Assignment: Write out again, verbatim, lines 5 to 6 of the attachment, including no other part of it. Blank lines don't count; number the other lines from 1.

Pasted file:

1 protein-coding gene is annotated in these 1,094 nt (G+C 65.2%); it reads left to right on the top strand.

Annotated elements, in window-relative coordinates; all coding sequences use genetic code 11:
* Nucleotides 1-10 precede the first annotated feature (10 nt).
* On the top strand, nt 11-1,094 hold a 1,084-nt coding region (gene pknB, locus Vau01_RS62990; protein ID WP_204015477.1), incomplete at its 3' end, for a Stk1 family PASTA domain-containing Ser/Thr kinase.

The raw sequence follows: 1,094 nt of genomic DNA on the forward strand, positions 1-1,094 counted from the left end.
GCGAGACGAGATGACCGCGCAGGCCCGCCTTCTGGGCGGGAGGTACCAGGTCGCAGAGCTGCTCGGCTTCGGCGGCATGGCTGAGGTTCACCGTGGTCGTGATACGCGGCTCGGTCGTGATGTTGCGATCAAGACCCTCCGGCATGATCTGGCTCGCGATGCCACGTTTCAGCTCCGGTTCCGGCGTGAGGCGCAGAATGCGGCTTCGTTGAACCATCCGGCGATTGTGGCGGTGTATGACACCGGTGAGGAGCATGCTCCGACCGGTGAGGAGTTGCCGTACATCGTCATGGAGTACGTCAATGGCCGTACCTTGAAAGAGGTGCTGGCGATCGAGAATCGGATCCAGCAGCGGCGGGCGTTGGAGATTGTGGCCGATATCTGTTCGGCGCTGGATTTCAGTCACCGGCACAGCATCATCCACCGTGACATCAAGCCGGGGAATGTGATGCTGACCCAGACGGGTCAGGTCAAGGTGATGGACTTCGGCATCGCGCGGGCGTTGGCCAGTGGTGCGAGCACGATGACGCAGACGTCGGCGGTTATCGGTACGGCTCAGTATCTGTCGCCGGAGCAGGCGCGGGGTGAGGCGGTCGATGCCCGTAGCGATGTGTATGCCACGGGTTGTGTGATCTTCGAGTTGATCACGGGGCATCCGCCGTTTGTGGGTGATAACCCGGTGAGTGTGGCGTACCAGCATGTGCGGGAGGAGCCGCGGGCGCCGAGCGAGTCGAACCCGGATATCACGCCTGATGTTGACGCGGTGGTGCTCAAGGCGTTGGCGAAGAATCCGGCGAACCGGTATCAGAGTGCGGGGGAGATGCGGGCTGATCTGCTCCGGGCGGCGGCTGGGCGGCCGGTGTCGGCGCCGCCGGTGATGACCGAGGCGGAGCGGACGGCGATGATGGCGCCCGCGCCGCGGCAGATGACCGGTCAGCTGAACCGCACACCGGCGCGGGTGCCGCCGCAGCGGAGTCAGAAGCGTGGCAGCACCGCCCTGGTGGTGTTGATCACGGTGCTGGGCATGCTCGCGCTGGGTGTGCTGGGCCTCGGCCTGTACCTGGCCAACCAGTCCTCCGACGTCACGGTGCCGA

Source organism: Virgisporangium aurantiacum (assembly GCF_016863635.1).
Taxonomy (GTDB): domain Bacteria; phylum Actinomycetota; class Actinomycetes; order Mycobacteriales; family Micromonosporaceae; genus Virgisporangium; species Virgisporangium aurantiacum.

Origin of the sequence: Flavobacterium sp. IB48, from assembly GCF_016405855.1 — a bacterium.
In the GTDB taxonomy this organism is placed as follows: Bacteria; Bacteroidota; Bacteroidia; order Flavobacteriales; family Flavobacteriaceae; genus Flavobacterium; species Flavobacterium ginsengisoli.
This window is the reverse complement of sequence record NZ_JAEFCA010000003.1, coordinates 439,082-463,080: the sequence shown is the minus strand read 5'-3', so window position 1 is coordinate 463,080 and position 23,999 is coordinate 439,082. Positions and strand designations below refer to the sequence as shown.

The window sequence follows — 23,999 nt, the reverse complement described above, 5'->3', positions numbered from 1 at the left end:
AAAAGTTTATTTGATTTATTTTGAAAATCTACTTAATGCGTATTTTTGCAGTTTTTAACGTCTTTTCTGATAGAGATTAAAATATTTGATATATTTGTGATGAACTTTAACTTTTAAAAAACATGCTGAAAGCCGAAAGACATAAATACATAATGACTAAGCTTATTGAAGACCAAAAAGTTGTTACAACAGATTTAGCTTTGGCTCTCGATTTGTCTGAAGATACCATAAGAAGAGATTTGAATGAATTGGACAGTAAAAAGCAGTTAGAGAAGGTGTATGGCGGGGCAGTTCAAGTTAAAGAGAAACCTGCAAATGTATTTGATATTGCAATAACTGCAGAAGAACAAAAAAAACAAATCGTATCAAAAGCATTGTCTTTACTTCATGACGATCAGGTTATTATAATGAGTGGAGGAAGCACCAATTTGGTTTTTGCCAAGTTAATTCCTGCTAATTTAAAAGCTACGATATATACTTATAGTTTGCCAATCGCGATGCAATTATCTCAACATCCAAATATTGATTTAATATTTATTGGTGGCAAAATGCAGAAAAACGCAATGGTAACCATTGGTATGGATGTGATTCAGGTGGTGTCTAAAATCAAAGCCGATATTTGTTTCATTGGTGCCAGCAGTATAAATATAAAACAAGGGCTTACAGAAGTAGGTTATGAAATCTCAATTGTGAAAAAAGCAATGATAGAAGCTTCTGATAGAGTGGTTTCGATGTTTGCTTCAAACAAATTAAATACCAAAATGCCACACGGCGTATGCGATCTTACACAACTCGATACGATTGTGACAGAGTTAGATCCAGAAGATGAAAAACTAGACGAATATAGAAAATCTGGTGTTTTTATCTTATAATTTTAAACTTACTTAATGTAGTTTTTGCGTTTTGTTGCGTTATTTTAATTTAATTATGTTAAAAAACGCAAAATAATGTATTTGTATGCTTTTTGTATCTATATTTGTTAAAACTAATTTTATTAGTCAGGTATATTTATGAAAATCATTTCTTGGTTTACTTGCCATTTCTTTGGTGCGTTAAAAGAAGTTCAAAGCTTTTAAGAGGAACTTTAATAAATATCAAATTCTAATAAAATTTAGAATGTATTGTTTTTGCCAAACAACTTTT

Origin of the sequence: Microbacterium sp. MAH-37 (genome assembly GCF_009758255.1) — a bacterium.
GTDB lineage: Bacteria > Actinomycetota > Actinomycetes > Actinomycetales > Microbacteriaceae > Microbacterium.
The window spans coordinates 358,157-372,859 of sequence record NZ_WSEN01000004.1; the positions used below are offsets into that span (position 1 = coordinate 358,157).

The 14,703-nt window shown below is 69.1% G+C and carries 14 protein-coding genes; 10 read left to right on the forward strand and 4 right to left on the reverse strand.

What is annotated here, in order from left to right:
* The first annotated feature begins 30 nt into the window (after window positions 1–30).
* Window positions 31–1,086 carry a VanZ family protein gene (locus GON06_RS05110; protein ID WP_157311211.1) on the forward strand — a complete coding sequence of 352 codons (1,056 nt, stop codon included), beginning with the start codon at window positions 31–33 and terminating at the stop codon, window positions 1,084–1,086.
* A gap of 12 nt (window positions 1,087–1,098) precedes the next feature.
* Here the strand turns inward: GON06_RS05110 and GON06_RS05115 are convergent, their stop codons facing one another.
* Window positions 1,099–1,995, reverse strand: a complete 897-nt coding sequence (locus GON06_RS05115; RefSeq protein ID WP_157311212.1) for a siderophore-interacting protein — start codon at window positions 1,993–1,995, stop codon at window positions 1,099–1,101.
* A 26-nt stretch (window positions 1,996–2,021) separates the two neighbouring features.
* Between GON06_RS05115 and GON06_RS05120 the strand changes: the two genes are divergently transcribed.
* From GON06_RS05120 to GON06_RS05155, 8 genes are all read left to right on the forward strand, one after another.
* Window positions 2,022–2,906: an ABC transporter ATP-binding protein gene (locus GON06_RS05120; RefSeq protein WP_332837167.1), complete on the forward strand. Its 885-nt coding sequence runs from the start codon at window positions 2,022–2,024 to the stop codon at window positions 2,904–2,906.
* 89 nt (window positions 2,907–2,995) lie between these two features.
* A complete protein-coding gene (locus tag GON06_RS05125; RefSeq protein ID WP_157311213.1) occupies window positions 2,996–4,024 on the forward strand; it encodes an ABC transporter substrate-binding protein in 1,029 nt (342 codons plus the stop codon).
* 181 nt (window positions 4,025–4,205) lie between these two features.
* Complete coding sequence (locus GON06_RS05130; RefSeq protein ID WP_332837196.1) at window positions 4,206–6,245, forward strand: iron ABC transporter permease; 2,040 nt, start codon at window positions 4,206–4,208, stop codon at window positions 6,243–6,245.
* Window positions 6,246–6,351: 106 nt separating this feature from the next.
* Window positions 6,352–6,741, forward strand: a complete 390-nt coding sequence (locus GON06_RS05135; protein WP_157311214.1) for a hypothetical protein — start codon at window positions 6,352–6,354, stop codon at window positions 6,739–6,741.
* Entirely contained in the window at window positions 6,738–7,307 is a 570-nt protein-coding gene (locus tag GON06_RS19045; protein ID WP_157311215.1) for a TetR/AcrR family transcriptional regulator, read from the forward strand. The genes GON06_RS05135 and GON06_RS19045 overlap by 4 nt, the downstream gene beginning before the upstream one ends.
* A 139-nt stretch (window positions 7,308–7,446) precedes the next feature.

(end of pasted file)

The raw sequence follows: 1,094 nt of genomic DNA on the forward strand, positions 1-1,094 counted from the left end.
GCGAGACGAGATGACCGCGCAGGCCCGCCTTCTGGGCGGGAGGTACCAGGTCGCAGAGCTGCTCGGCTTCGGCGGCATGGCTGAGGTTCACCGTGGTCGTGATACGCGGCTCGGTCGTGATGTTGCGATCAAGACCCTCCGGCATGATCTGGCTCGCGATGCCACGTTTCAGCTCCGGTTCCGGCGTGAGGCGCAGAATGCGGCTTCGTTGAACCATCCGGCGATTGTGGCGGTGTATGACACCGGTGAGGAGCATGCTCCGACCGGTGAGGAGTTGCCGTACATCGTCATGGAGTACGTCAATGGCCGTACCTTGAAAGAGGTGCTGGCGATCGAGAATCGGATCCAGCAGCGGCGGGCGTTGGAGATTGTGGCCGATATCTGTTCGGCGCTGGATTTCAGTCACCGGCACAGCATCATCCACCGTGACATCAAGCCGGGGAATGTGATGCTGACCCAGACGGGTCAGGTCAAGGTGATGGACTTCGGCATCGCGCGGGCGTTGGCCAGTGGTGCGAGCACGATGACGCAGACGTCGGCGGTTATCGGTACGGCTCAGTATCTGTCGCCGGAGCAGGCGCGGGGTGAGGCGGTCGATGCCCGTAGCGATGTGTATGCCACGGGTTGTGTGATCTTCGAGTTGATCACGGGGCATCCGCCGTTTGTGGGTGATAACCCGGTGAGTGTGGCGTACCAGCATGTGCGGGAGGAGCCGCGGGCGCCGAGCGAGTCGAACCCGGATATCACGCCTGATGTTGACGCGGTGGTGCTCAAGGCGTTGGCGAAGAATCCGGCGAACCGGTATCAGAGTGCGGGGGAGATGCGGGCTGATCTGCTCCGGGCGGCGGCTGGGCGGCCGGTGTCGGCGCCGCCGGTGATGACCGAGGCGGAGCGGACGGCGATGATGGCGCCCGCGCCGCGGCAGATGACCGGTCAGCTGAACCGCACACCGGCGCGGGTGCCGCCGCAGCGGAGTCAGAAGCGTGGCAGCACCGCCCTGGTGGTGTTGATCACGGTGCTGGGCATGCTCGCGCTGGGTGTGCTGGGCCTCGGCCTGTACCTGGCCAACCAGTCCTCCGACGTCACGGTGCCGA